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Chicago City Wire

Thursday, November 21, 2019

City of Wheaton City Council met September 23

By Angelica Saylo Pilo | Nov 7, 2019

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City of Wheaton City Council met Sept. 23.

Here is the minutes provided by the council:

1. Call to Order

The Wheaton City Council Planning Session was called to order at 7:00 p.m. by Mayor Suess. The following were:

Physically Present: Mayor Suess

Councilman Barbier

Councilwoman Bray-Parker

Councilwoman Fitch

Councilwoman Robbins

Councilman Rutledge

Councilman Zaruba

Absent: None

City Staff Present: Michael Dzugan, City Manager

John Duguay, Assistant City Manager

Vince Laoang, Director of Public Works

Robert Lehnhardt, Director of Finance

Paul Redman, Director of Engineering

Sarang Lagvankar, Senior Project Engineer

Kevin Maloney, Forestry Superintendent

Al McMillen, Water Superintendent

Nathan Plunkett, Streets Superintendent

Susan Wallace, Administrative Superintendent

Sean Walsh, Sewer Superintendent

Samuel Webb, Fleet Superintendent

Susan Bishel, Public Relations Coordinator

2. Approval of Sept. 9, 2019 City Council Planning Session Minutes

The Council approved the Sept. 9, 2019 City Council Planning Session Minutes.

3. Five-Year Capital Improvement Plan

City Manager Dzugan stated as requested by the Council, City staff has prepared the 5-Year Capital Improvement Plan before the Council begins the budget process and sets the annual tax levy. City staff also provided information on fund balances, identifying excess reserves that could be used for other purposes. City Manager Dzugan reviewed the fund balances of the City’s major operating funds, which in total have excess reserves (above the policy reserve target) of approximately $5 million. He stated the Council could use these reserves for capital projects, pension liabilities or other purposes.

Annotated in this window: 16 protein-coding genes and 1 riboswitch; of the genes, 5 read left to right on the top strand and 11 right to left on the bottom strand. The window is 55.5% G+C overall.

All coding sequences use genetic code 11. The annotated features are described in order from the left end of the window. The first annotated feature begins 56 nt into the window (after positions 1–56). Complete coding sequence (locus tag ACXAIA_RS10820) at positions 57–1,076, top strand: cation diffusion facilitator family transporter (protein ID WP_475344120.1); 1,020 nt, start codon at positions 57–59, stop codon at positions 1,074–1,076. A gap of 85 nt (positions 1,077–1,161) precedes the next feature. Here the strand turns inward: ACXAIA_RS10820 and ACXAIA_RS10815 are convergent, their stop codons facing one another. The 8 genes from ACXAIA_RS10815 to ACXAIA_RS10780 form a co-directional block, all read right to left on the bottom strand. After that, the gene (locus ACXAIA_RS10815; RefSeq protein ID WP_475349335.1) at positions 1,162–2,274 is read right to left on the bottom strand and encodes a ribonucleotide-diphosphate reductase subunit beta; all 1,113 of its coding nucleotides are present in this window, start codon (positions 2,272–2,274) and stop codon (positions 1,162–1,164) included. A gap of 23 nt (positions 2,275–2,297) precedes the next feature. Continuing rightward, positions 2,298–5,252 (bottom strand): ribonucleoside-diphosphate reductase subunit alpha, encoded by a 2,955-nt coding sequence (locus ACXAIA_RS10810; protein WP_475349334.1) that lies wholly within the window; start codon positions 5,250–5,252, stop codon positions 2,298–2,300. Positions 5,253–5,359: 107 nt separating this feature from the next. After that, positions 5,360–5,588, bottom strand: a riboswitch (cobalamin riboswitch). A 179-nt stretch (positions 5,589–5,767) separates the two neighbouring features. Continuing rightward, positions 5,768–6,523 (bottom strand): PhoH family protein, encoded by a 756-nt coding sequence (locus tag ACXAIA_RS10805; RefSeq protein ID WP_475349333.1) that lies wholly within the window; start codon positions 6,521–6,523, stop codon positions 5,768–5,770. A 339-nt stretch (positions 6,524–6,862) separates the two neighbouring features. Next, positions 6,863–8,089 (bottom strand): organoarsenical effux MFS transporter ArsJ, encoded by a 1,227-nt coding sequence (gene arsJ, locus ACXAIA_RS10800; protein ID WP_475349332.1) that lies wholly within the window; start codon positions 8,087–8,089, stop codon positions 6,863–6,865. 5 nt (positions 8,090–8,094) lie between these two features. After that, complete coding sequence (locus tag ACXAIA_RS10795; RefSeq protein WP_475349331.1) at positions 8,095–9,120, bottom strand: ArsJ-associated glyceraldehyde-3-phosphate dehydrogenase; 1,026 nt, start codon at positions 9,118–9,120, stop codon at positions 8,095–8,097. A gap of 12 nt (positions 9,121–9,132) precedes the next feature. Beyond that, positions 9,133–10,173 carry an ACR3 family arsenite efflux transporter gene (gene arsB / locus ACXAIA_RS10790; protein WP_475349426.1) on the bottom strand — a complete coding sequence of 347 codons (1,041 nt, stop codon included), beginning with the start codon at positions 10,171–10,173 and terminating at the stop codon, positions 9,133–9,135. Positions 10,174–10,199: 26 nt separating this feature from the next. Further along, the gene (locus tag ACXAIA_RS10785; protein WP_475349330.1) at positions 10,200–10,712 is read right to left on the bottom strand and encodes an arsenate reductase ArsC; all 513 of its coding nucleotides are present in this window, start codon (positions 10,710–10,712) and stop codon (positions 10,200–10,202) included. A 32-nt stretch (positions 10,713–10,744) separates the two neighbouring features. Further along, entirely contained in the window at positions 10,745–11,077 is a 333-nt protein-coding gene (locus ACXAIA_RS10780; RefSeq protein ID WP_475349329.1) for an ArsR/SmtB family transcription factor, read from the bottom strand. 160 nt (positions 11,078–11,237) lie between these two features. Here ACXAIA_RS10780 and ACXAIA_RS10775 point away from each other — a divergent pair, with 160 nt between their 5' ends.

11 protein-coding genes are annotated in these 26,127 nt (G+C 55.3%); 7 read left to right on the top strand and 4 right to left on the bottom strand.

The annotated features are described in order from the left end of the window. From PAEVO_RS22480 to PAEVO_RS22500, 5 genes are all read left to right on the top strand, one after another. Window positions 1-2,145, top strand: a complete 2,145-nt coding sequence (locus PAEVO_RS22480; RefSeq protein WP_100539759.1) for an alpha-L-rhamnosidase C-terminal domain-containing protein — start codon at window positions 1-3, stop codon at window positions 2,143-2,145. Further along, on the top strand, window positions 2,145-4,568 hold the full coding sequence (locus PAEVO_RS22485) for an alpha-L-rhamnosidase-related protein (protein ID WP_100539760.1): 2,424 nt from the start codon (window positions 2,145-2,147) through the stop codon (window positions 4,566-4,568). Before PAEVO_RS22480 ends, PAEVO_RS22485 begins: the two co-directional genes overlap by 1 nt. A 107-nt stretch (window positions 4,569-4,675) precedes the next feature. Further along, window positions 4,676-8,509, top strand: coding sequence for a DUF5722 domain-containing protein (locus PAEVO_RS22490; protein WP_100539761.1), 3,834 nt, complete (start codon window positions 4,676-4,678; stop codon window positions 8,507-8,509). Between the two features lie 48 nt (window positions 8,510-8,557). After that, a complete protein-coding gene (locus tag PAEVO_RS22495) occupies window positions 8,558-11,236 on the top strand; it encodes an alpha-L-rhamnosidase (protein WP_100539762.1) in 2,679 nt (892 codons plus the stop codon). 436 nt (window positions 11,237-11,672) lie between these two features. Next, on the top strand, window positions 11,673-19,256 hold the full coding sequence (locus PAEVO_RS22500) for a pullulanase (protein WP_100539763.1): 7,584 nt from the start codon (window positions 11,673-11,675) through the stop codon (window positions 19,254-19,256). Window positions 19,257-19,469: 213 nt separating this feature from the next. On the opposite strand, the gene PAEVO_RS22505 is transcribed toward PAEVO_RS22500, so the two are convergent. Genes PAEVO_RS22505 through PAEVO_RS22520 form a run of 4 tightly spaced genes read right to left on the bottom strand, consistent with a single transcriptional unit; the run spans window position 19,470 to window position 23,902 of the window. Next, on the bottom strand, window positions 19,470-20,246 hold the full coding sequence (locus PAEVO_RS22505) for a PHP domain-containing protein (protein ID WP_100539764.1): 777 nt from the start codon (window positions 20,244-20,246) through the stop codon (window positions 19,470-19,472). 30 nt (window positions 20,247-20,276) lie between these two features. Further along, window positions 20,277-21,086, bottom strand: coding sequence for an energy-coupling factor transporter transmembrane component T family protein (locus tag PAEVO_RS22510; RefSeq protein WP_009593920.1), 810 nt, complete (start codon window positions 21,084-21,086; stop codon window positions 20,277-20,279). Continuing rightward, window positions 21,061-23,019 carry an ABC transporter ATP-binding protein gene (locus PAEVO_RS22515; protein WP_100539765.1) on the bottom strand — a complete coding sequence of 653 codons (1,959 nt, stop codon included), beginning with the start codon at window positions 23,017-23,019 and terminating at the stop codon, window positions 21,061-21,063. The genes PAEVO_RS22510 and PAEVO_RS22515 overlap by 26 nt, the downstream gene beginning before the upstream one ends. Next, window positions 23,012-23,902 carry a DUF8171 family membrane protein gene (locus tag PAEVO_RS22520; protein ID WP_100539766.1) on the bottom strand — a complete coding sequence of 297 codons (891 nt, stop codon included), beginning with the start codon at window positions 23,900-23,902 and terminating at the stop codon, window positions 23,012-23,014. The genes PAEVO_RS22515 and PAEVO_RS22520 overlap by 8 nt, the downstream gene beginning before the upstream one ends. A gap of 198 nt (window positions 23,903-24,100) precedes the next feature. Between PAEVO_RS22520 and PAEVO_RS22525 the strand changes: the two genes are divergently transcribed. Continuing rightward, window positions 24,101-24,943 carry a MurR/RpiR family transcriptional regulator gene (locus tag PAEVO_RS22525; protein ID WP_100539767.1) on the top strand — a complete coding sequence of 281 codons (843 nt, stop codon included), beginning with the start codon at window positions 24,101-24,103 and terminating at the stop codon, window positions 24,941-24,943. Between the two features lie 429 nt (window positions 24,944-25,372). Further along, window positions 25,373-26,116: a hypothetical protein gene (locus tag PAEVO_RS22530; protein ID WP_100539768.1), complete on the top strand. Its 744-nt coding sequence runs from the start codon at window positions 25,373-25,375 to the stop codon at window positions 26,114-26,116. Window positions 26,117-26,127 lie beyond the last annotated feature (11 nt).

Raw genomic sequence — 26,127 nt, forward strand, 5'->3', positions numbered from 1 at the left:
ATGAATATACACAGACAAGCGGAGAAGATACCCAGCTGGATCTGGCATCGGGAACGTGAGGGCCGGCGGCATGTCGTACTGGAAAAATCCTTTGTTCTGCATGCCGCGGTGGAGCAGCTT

Assistant City Manager Duguay stated the 5-Year Capital Improvement Plan is a long-term planning tool that City staff uses to identify public infrastructure needs, and it includes 13 categories. Staff has summarized projects and identified expenses and funding sources when they are known. Twenty-one of the projects/concepts fall into the “unfunded” category, with some being defined projects that have been deferred, and some being undefined because they are multi-year, multi-million dollar projects that have not been fully vetted.

Assistant City Manager Duguay reviewed projects that have been completed, such as LED streetlight replacements, new sidewalks, and the Finance Department renovation.

Finance Director Lehnhardt reviewed funding types the City uses for capital projects, including “pay- as-you-go” projects, debt financing (limited to major projects), those from designated funding sources, and capital projects. Accounting funds include the General Fund, Capital Projects Fund and 2018 General Obligation Bond Fund, Motor Fuel Tax Fund, TIF District Funds, and Debt Service Fund. These funds call into the category of enterprise funds, which charge rates/fees needed to provide the fund’s services, or replacement funds.

Finance Director Lehnhardt reviewed the City’s history of capital projects funding from 2011/12 ($5.6 million) to recommended amount in 2020 ($21.1 million). While a significant amount of the total for 2020 is due to the Downtown Streetscape Project, the average over the time period is $10.5 million per year.

Assistant City Manager Duguay reviewed some of the infrastructure studies and programs approved by the Council, such as the pavement management report, sanitary sewer reports and new sidewalk construction program. City staff used the Capital Improvement Plan from 2019 as a base, then reviewed the status of projects and which ones will carry over to 2020. Then, they ranked projects starting with mandatory work, then those that involve risk or liability, followed by those with the ability to use leveraged funding, such as the collector street resurfacing project, which will have approximately 62% of costs covered by federal funding.

Water Superintendent McMillen reviewed capital projects including replacing the stand-by generator at President Street, water main replacement in conjunction with the annual road program, and the replacement of possible lead service lines. In response to Council questions, Water Superintendent McMillen stated staff estimates there are approximately 1,000 lead service lines on private property, and about 100 on public property. Once the meter replacement program is completed, staff will know the exact numbers for the lead private service lines.